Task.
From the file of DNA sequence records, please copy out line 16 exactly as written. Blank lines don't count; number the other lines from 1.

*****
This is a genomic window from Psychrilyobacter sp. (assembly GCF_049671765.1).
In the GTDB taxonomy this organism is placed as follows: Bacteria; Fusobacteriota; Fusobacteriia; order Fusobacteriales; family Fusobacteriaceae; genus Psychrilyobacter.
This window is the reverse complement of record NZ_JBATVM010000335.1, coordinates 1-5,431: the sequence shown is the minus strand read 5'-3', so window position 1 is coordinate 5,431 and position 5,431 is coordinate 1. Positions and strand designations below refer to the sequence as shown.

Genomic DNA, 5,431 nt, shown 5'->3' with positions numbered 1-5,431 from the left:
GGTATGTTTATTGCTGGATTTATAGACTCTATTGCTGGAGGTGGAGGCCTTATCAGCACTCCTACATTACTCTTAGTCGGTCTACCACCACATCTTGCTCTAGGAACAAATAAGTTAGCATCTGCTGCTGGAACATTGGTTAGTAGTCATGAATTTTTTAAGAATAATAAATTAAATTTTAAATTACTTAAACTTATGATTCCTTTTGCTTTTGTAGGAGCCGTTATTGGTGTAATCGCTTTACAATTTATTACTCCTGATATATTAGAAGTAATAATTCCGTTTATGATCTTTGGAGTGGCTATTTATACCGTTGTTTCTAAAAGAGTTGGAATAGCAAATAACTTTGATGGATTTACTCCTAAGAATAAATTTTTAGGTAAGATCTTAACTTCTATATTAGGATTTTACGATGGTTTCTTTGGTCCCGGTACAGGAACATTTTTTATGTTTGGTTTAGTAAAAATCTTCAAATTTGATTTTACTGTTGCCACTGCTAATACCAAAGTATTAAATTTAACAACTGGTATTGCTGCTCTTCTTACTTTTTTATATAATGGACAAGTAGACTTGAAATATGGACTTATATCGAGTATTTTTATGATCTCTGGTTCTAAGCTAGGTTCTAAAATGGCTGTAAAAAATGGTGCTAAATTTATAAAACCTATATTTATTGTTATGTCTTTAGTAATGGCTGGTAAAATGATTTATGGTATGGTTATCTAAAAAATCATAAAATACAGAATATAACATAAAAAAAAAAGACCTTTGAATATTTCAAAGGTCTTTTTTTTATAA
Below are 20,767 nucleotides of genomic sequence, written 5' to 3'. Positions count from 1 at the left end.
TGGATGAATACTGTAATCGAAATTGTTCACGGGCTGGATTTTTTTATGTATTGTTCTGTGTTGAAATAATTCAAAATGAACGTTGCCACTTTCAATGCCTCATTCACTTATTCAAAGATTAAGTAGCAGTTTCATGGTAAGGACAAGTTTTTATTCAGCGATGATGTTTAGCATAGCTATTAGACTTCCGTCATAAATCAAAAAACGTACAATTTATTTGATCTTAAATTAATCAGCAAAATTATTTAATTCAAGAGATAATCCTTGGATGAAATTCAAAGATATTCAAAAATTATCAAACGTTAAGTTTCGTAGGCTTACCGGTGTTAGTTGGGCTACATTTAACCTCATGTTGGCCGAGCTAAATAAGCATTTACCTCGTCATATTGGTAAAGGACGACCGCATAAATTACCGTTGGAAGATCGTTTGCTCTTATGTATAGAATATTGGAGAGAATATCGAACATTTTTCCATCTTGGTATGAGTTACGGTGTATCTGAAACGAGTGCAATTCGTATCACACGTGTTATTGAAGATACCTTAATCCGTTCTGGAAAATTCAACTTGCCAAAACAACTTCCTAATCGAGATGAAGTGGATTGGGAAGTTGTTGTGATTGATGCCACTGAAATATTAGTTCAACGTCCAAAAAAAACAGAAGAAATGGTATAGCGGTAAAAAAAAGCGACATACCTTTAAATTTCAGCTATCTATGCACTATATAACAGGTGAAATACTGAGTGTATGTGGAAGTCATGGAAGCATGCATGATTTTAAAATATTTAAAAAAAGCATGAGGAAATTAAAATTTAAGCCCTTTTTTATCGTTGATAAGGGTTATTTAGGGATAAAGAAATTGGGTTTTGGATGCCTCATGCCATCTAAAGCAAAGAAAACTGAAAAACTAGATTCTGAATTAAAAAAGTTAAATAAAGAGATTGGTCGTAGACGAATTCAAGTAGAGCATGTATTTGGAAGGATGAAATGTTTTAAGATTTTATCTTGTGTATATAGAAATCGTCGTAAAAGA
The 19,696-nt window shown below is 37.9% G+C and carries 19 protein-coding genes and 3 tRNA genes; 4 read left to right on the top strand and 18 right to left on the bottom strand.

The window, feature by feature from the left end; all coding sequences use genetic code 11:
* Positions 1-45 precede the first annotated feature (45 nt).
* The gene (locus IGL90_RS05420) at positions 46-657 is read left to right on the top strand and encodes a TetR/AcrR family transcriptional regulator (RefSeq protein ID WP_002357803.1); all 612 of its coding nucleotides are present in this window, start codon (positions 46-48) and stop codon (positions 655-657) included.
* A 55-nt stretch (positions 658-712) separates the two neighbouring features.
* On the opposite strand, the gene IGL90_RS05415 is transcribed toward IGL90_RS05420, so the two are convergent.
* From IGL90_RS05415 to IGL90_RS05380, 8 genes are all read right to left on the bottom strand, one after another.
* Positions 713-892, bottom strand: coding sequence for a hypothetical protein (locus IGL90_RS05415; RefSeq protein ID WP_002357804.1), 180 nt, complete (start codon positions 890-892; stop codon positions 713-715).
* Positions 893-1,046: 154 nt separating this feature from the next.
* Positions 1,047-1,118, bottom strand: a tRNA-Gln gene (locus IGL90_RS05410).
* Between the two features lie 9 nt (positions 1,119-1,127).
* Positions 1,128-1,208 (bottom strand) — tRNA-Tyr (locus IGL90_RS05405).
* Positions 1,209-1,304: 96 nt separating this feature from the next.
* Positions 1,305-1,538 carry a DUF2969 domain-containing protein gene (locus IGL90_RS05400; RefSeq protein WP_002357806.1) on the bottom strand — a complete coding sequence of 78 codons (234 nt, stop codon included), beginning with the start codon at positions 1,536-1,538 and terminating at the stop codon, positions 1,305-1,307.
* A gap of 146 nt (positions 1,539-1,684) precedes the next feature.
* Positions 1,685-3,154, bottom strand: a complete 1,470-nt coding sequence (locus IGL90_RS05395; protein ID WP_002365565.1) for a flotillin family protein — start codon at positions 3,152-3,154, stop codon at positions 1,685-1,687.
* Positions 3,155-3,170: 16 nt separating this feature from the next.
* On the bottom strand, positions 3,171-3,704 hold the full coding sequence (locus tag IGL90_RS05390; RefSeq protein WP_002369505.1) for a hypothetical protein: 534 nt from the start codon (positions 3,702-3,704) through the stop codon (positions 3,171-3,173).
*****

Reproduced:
* Positions 893-1,046: 154 nt separating this feature from the next.